As you know, since November I’ve been working and living in Brisbane during the week and returning to the farm (and Pete) on Friday afternoons. Even though there are many temptations to spend money in the city, our savings account has continued to increase, so I thought I’d share some thoughts on frugal city living, starting with food.
stir fry lunches ready to go
Every day I watch my work mates leave the office to buy lunch. When I started the job here I decided I would not be buying food and so far I have stuck to this even though I only have a limited kitchen in my unit. I’ve written before about our habit of freezing leftovers, and that is how we avoid buying lunches, there is always something in the freezer to take for lunch. I have also taken frozen leftovers to eat for dinner through the week and Pete has that option too if he doesn’t feel like cooking. Each weekend we cook up a big batch of something in the slow cooker and top up the freezer supplies again. We cook things like casseroles, curries, soups, bolognaise, chow mien, stir fries (the last two not in the slow cooker). A roast or a packet of 12 sausages will also last us through the week, with a few extra veges cooked at dinner to take for lunch. Buying lunch is not only expensive ($5-6/day at best, up to $15/day if you get something fancy), but there is also the temptation to buy high fat, high sugar junk, anything you make at home is going to be better food. Homecooked meals only cost a few dollars a day, so its possible to waste huge amount by buying lunch each day compared to bringing something from home.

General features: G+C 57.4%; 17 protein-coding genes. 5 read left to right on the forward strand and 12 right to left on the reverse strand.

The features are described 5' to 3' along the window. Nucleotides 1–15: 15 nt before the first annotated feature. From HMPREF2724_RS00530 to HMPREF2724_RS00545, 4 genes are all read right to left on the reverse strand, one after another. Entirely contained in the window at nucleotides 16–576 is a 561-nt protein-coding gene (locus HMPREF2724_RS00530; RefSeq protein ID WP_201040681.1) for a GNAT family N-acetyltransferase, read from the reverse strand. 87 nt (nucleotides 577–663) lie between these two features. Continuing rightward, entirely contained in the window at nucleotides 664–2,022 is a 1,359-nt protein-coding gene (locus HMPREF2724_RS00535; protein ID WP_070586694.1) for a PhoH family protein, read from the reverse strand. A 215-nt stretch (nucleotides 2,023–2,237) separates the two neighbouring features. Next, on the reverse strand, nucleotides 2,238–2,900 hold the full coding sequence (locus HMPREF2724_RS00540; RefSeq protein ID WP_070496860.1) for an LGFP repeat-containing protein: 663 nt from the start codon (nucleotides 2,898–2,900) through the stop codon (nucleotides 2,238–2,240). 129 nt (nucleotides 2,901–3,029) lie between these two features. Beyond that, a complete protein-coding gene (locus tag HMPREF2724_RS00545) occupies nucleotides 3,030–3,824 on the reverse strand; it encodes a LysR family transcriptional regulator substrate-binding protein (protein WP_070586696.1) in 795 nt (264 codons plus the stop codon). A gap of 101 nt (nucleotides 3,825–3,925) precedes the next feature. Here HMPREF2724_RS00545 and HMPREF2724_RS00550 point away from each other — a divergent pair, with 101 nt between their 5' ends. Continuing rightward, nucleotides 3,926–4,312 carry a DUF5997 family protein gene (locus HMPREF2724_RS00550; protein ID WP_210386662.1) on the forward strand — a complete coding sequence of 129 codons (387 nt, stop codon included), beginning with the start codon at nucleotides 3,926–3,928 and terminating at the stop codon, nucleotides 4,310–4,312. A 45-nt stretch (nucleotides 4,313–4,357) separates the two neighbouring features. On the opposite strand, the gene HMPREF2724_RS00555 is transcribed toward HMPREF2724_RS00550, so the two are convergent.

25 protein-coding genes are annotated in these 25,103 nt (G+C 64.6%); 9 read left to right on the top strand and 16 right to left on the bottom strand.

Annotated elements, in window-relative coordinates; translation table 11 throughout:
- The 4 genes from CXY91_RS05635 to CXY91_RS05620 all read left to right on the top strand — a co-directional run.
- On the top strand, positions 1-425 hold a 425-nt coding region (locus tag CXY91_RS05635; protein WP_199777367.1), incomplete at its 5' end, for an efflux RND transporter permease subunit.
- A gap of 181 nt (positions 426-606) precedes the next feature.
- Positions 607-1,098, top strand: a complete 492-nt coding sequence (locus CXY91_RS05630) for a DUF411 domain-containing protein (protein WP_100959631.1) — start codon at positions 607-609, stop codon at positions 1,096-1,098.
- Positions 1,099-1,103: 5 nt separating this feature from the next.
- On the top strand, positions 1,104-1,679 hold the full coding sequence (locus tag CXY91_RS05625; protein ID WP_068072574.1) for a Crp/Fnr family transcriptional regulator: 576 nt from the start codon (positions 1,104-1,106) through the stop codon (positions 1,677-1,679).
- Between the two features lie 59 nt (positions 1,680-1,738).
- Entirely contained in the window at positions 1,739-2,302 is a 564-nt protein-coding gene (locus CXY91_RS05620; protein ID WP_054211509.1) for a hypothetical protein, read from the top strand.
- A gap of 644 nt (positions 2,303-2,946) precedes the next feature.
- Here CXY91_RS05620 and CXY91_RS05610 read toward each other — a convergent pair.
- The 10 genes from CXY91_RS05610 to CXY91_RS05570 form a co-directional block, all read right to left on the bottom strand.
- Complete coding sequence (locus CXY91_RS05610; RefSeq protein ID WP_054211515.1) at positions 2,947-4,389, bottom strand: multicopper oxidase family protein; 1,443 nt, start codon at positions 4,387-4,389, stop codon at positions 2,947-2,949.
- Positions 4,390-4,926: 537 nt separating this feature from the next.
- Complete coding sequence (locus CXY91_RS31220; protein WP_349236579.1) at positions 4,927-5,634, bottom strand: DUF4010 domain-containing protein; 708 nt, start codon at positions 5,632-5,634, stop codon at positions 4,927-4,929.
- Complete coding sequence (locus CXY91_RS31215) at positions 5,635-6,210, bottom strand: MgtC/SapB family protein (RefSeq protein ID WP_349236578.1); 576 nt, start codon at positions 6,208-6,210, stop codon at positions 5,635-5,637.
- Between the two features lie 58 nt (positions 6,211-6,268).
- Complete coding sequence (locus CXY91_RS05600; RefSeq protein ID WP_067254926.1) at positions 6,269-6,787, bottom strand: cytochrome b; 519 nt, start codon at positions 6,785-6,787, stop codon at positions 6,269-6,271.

The other way to save money is to make and grow your own. Now I realize that its harder to grow your own veges in the city, but at least give it a try, even if you manage to grow a few things, they will save you money, and many people do have successful gardens, so it must be possible (sorry I can’t provide much advice in this area). But apart from veges, the thing that always surprises me is when I see people buying yoghurt, this is something that you can make at home very cheaply and easily. Even if you just use Easiyo packets you will still save money, but if you progress to my milk powder method, it will cost you only a few dollars per litre. Here's my yoghurt instructions if you want to give it a try. If you have time, making your own bread also saves money, even if you buy organic flour like I do, its cheaper than the supermarket bread (the good bread, not the nasty cheap stuff) and doesn’t contain all the additives, see my bread making instructions here. I could also go on about fermented fizzy drinks and pickles and sourdough cake starter, but they are not so much necessities as bread and yoghurt!
In the city there are actually more opportunities to buy cheap fruit and veges compared to the country because the farmers from all different regions bring their produce in the city. We go to our local farmer’s market at Nanango once a month and support local farmers as far as possible, but there is often not much variety grown locally. The Brisbane markets have far more variety and its much cheaper to buy directly from growers than from a supermarket. If you buy locally and in season, you will save money too. I have been enjoying the Wednesday markets in the Brisbane CDB in Library Square. The key is to use what you have at hand rather than trying to buy everything required by a recipe, no matter whether it is in season or not.